The present volume appears to be the first general introduction, for English-reading students, to that which, in Indian tradition, corresponds to 'philosophy' in British and probably in most other English-speaking universities. It shows how Indian philosophers have posed such questions as whether we can be sure we 'know' anything, whether words 'mean' anything, whether it is possible to generalise from observed regularities in nature and whether there is anything in nature, or in 'reality', corresponding to our concept of a 'class'. It traces the sustained and rigorous analysis of such philosophical problems through many centuries, indicating in outline the interrelationships of ideas and 'schools' and development of the theory of knowledge, formal logic and other analytical investigations. The closely related development of science in India is also indicated. This does not imply that Indian philosophy is the same as 'Western' philosophy or part of it, which would make it redundant and uninteresting. It is interesting in that it discusses similar philosophical problems in different ways, as philosophers elsewhere have. But there is the problem of translation, obvious in most books on Indian tradition, especially if we compare any two of them. This Course is based only on original Sanskrit, Pali and Prakrit sources translated by the author.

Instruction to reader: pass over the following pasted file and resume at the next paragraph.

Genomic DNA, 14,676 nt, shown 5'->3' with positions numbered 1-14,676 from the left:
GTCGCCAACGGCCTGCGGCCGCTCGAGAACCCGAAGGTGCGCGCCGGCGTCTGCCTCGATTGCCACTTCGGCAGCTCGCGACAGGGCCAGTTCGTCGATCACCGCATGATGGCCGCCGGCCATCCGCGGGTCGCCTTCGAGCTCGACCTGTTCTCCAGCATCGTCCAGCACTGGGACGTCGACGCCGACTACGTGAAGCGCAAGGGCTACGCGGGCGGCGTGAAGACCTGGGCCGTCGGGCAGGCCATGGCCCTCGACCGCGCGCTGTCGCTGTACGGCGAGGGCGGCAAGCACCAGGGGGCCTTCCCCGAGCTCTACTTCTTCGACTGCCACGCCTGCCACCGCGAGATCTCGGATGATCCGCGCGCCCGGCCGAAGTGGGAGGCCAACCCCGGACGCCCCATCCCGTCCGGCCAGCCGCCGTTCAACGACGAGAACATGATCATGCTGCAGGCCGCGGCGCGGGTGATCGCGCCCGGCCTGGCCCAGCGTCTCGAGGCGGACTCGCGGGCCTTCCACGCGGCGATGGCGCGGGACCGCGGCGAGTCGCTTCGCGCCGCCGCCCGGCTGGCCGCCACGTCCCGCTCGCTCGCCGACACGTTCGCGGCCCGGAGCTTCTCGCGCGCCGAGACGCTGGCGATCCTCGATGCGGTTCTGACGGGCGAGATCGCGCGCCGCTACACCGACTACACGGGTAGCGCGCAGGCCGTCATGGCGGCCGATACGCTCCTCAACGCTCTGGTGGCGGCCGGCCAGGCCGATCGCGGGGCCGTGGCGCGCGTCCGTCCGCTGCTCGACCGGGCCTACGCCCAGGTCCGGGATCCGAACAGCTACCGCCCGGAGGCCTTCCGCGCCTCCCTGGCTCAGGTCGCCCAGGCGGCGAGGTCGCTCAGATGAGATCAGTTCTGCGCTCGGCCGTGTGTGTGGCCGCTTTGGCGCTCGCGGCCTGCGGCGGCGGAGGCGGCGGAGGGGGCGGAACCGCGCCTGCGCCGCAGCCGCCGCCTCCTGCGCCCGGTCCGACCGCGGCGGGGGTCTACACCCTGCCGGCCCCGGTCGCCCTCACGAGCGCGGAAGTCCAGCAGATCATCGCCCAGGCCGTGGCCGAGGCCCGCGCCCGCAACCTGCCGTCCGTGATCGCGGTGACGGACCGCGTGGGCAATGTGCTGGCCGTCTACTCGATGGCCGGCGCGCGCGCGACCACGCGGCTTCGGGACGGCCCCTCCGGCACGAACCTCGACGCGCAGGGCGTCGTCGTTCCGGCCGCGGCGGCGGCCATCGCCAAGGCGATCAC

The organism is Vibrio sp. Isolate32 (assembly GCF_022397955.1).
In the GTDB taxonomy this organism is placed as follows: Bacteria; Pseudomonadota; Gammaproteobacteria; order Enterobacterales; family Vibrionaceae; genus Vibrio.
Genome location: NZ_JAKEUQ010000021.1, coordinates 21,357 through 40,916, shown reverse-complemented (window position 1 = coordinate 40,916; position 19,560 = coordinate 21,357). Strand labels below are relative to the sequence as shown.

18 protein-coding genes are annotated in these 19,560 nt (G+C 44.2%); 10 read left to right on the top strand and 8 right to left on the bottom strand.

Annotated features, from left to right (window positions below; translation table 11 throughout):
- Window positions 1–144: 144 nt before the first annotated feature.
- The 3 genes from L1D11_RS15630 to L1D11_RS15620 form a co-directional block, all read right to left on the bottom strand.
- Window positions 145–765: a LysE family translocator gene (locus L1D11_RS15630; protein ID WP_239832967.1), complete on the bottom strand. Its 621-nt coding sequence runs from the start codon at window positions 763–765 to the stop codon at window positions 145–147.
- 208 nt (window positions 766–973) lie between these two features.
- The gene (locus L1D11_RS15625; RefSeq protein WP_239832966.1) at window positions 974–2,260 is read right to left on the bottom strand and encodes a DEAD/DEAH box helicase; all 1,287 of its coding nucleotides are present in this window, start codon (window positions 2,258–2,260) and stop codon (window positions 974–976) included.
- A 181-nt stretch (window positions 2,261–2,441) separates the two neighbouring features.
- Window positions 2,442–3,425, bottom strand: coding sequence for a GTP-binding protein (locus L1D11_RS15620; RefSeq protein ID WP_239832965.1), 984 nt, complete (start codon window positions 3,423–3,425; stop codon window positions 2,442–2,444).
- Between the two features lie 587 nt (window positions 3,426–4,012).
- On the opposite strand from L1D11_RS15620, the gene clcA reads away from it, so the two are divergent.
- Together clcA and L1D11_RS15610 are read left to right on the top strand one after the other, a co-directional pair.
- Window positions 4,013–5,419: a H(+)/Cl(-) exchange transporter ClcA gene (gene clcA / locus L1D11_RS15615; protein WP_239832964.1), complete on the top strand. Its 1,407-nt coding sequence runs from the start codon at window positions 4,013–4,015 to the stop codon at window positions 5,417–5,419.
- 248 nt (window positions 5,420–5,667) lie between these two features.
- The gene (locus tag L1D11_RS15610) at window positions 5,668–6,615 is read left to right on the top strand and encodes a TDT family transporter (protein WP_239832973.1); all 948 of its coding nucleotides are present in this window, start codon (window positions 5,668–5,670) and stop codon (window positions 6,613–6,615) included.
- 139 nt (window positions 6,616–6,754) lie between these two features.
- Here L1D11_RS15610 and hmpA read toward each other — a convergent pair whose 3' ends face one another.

This outline is intended to serve as an introductory textbook for Indian philosophy. It indicates the scope of the subject, providing essential basic material for the study, chronologically arranged, and giving references for further reading. The 'material' here provided is taken direct from the original sources, i.e. the works of Indian philosophers, and translated by the author of the Outline in all cases: its authenticity can always be checked by anyone who cares to look up the original, provided he can read the original language.
The present book is merely a general survey, allowing no room for detailed exposition and discussion, which requires monographs on individual philosophers and problems. As a general outline it also traces the origins and is arranged chronologically, though it hardly contains any history beyond this arrangement. This is meant to facilitate the placing of a philosopher to some extent in the development and study of the problems, in other words in his philosophical environment. Despite its brevity and the limitations of an attempt to survey an entire field of human enquiry from its origins, it is hoped that this introduction will help to dispel misconceptions and to bring to the attention of contemporary philosophers investigations of interest and value.